Output – IncReASe: Case study: ePrints and RePEc

Title: Case study: ePrints and RePEc

Part of : https://rrtsynthesis.wordpress.com/2008/08/14/project-increase/

Number of pages or page numbers: Web page with linked documents


Date Released: October 2007

URI for Output: http://eprints.whiterose.ac.uk/increase/eprints_repec.html

One view of the workflow has been written up as a Scenario http://eprints.whiterose.ac.uk/increase/RePEC_Scenario.pdf

Summary of contents:
This presents a case study of the process of setting up a repository to be harvested by RePEc – Research Papers in Economics (http://repec.org/)

RePEc uses a decentralised structure so does not require the redepositing of papers but requires the local (insititutional) repository to create a custom archive/file structure containing structured metadata about the archive, collections, and each paper.

IncReASe notes that creating the RePEc archive is not onerous but that the conversion of metadata for item records is timeconsuming The most time consuming element is the creation/ conversion of metadata for the individual items. ‘A DC – ReDIF export option from ePrints would be useful.’ The RePEc project provides illustrative example metadata/ rdf for the archive creation process.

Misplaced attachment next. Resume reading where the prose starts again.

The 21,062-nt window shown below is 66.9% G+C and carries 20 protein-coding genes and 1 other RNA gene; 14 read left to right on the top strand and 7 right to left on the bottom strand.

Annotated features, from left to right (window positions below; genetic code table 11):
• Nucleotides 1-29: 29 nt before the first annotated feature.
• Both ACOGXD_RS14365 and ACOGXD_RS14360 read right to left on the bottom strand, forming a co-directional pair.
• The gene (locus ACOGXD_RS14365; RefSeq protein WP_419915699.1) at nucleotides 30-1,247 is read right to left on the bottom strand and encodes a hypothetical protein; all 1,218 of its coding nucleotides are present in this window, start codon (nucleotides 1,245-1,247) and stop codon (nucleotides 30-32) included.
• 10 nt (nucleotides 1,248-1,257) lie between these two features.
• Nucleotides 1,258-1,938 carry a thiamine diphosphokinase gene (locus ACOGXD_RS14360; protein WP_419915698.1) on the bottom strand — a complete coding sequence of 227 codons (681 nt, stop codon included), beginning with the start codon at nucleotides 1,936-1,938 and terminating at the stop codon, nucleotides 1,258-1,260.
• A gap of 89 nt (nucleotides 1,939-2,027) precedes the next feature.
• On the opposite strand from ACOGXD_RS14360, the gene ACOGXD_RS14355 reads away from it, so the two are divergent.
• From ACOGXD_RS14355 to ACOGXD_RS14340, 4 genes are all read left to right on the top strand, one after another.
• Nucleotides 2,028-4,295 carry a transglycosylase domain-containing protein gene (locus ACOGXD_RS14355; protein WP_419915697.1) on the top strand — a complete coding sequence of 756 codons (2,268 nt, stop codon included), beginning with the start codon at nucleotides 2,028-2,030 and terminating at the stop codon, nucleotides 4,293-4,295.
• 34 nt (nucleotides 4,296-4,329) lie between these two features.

Architecturally the RePEc archive could sit on a departmental database or with the Institutional Repository. IncReASe suggests that ‘Overall, a distributed architecture may be more feasible so that departments control – and have responsibility for updating – their information.’ They add that individuals may want to control their own information.


  • Good illustration of the cost of participation in a aggregator service.
  • Good illustration that desired services may not be using OAI-PMH.
  • Unsure of the viability of asking /expecting academics to do this themselves without supporting tools.

Update: see comment below


One Response

  1. Update:
    Project final report notes that, although IncReASe created their local RePEc archive manually, “converter scripts available for EPrints (and DSpace and Digital Commons)”


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